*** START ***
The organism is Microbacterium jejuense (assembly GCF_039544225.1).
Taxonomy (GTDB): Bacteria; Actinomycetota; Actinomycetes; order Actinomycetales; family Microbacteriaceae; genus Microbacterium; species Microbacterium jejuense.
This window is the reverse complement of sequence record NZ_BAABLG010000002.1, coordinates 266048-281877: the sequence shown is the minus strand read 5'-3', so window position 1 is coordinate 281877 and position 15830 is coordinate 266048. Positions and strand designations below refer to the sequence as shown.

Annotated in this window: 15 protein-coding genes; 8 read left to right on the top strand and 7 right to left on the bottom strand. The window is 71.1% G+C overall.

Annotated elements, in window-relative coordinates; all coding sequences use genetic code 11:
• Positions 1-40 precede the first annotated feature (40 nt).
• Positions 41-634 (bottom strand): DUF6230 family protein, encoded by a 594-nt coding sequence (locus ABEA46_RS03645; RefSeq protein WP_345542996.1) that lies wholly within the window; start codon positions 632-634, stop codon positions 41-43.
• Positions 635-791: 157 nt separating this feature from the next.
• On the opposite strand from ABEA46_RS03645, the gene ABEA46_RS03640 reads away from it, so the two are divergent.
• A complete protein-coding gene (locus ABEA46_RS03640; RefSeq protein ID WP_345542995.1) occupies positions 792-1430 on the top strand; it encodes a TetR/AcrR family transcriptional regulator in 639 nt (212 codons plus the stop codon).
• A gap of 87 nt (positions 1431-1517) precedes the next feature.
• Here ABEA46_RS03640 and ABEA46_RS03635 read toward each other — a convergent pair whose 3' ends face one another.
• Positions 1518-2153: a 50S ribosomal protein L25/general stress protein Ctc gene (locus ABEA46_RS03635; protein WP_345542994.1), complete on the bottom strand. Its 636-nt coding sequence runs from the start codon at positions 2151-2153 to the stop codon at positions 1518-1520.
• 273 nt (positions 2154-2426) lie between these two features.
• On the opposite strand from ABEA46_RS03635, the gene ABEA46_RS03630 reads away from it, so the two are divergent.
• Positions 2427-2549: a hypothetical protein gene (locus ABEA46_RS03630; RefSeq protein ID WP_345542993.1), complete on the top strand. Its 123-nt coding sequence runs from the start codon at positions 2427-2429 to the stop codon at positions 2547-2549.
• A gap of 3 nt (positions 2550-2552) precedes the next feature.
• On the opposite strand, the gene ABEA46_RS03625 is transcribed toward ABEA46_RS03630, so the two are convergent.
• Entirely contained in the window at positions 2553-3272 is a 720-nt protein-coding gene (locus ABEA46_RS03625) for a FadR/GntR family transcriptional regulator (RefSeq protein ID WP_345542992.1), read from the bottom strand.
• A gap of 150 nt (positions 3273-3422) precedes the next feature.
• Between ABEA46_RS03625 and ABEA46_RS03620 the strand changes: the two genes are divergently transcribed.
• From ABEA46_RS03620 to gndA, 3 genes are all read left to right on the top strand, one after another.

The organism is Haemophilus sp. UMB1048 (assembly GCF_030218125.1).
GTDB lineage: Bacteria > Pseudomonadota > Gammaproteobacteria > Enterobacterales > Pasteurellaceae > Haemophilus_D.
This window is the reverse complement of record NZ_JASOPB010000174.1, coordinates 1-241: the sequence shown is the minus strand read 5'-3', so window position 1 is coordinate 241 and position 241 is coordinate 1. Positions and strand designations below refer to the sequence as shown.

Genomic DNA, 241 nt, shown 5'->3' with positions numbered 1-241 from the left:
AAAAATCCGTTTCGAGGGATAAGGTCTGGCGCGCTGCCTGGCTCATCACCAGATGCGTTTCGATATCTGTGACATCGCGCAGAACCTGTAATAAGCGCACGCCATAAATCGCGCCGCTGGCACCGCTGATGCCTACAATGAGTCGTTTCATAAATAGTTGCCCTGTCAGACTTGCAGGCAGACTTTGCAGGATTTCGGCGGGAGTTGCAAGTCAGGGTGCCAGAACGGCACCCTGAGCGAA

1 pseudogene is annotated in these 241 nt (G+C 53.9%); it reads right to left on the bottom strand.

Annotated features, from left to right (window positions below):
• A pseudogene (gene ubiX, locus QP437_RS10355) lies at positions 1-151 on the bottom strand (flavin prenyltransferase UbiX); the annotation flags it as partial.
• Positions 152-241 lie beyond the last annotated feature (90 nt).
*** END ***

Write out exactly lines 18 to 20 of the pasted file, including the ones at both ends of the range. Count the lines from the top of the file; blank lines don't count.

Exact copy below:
• On the opposite strand, the gene ABEA46_RS03625 is transcribed toward ABEA46_RS03630, so the two are convergent.
• Entirely contained in the window at positions 2553-3272 is a 720-nt protein-coding gene (locus ABEA46_RS03625) for a FadR/GntR family transcriptional regulator (RefSeq protein ID WP_345542992.1), read from the bottom strand.
• A gap of 150 nt (positions 3273-3422) precedes the next feature.